While not every estate fares better with a trust than with a will, it is often the case that a revocable living trust is a much better way to transfer assets than a will. Here’s why.
A will is a set of instructions that the Personal Representative (appointed by the Probate Court) uses to distribute assets to those named in the will to receive the estate (once all the bills have been paid, of course). The will is entered into probate; it’s part of the public record. The Court requires that notice of the death and of the probate process be published. The Court also requires that an inventory fee be paid to the court based on the value of the estate’s assets.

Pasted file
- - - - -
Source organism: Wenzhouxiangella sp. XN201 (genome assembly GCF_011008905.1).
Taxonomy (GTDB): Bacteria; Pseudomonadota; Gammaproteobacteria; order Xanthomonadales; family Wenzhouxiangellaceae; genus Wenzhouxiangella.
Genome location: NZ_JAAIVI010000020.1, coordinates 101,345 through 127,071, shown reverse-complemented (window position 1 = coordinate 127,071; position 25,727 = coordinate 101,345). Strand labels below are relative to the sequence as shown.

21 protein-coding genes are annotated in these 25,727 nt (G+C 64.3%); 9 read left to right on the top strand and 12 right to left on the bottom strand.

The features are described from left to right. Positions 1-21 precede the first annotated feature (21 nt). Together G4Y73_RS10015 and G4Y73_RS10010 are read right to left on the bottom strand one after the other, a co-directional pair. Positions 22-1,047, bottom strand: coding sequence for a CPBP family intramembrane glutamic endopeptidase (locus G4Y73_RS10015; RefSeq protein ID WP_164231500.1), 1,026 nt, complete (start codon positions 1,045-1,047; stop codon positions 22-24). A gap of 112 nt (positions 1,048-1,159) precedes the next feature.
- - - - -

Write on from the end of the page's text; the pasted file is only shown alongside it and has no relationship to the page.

A trust, on the other hand, is a mechanism to transfer assets without going through the probate process. Unlike a will, a trust agreement is private. Publication of notice is not required (although there are situations when it’s still a good idea). There are no inventory fees due to the Court. Most important, though, is that a trust agreement is much more flexible, allowing you to defer distributions to beneficiaries, as well as to place certain conditions on those distributions.